*PE: The price-to-earnings ratio, or P/E ratio, is an equity valuation multiple. It is defined as market price per share divided by annual earnings per share (Wikipedia).

Key Points:

  • Bull markets begin around 11x and Bear markets around 23x
  • Buy when Market Ratio is around 10x
  • US investors should have 50% maximum in US stocks (diversification)

Lesson #3: Timing

Long term value investing is essential. Observe the average values of stocks over longer periods of time. Bubbles and crashes can be anticipated.​​​​​

 Mebane Faber 



You have to prepare yourself, not matter how small the probability, that the US market can decline 80% or increase 100%. Most people set up their investments strategies and ignore this… can you sit through an 80% Bear Market?

Key Points:

  • The lower the price paid for equities, the greater the future returns (over longer time horizon)
  • The ten best times to buy stocks in past 114 years have been when CAPE** ratio (starting valuation) was around 11x. The ten worst times to buy stocks was when CAPE Ratio (starting valuation) was around 23x

**CAPE Ratio: The cyclically adjusted price-to-earnings ratio, commonly known as CAPE or Shiller P/E, is a valuation measure usually applied to broad equity markets. It is defined as price divided by the average of ten years of earnings (moving average), adjusted for inflation (Wikipedia).

Lesson #4: Risk

There is always a very real risk of losing a lot of money. You have to be prepared that markets can decline considerably. Can you sit through a 80% Bear Market.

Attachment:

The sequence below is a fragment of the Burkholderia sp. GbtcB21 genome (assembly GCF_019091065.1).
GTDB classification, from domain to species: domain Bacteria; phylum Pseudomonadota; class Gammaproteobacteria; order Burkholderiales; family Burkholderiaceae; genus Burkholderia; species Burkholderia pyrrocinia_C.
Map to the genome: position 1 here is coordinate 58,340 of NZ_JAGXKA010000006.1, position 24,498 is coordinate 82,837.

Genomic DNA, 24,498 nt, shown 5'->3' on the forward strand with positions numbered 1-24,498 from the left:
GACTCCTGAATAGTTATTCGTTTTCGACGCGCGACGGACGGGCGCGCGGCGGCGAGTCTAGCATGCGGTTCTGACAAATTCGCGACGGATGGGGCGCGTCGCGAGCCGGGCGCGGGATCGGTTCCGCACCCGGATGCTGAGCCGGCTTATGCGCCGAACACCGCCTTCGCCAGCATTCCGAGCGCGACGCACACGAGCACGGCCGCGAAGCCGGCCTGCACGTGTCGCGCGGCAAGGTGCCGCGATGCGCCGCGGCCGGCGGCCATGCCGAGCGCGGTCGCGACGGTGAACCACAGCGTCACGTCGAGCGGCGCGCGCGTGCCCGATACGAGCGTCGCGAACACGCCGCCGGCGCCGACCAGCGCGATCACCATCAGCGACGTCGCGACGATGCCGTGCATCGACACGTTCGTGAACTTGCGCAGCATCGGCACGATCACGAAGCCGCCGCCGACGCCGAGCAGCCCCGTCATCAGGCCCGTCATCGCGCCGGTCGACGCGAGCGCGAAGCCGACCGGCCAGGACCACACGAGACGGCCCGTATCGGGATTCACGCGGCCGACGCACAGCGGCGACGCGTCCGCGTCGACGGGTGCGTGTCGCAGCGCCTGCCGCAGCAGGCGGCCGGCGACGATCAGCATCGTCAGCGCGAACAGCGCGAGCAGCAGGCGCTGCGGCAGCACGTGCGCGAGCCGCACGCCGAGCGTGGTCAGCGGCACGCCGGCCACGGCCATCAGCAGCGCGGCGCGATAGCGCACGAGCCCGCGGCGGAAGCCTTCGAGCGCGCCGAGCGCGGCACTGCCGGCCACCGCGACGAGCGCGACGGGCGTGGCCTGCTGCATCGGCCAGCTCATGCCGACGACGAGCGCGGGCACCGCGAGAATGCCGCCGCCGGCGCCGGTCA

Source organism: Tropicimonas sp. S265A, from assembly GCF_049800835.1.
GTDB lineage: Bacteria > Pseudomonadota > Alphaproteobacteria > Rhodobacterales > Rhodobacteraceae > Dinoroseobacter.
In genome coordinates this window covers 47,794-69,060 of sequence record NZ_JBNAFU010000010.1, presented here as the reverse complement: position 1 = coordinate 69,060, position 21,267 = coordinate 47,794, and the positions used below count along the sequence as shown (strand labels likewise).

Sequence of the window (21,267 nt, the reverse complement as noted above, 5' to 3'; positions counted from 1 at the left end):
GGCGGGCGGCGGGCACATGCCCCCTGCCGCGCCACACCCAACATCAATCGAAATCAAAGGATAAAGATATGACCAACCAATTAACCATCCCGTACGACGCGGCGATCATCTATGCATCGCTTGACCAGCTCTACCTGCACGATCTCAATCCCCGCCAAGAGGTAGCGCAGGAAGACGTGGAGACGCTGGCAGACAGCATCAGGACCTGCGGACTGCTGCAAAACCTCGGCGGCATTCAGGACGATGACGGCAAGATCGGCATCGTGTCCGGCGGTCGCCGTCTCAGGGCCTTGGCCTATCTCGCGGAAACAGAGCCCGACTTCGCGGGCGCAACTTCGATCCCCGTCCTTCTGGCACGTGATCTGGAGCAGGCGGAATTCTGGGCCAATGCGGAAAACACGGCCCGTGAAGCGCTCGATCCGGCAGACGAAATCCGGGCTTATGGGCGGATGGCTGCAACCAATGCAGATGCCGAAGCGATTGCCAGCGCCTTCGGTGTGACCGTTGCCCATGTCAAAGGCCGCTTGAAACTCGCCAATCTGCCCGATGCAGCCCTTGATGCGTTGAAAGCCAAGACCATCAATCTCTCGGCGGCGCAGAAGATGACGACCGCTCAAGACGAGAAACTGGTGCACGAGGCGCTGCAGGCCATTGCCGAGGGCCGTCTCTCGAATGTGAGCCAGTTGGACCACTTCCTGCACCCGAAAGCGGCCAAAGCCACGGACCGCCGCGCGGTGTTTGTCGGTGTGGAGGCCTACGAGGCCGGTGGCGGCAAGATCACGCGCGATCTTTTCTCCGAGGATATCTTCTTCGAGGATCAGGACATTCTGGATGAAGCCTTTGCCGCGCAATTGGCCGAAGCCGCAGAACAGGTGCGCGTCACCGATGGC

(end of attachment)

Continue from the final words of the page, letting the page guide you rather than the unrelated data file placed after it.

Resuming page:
“Understand the risk… or don’t play the game.” – Mebane Faber

“Understand the risk… or don’t play the game.” – Mebane Faber

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In general, stock markets are correlated (markets move together). However, there can still be wide divergence over short periods

Key Points:

  • Volatility can be reduced through diversification

Lesson #5: X-treme Investing Strategy

Super-high risk investing based on extreme CAPE Ratio values can potentially offer exceptional returns.

Two of such approaches presented by Mebane:

  1. Invest in The Lowest Valued Countries (cheapest 25% of CAPE Ratio markets/countries: Greece 4x, Russia 6x, Ireland 8x, Hungary 9x, Austria 9x, Italy 10x as of 2014)
  2. Invest when there is ‘Blood on the Street’ (CAPE Ratios below 7x)

NOTE: These strategies were not recommendations

Criticisms of Method: 

There has been criticism of the Value-based investing method. Mebane addresses these in his presentation (at 20:30):

  • Measurement Period is too long.
  • Ignores depressions or bubbles.
  • Reported vs. Operating Earnings


Buy and hold equities.

Purchase equities when earnings valuations are low (10X or lower).

Take a long-term position and be prepared for the long-term roller-coaster ride.

About the Author

Tim Wayne is the chief writer at Elite Financial Habits. He understands that the rich didn't grow their wealth using magic; it is simply an intelligent combination of mathematics, psychology and economics.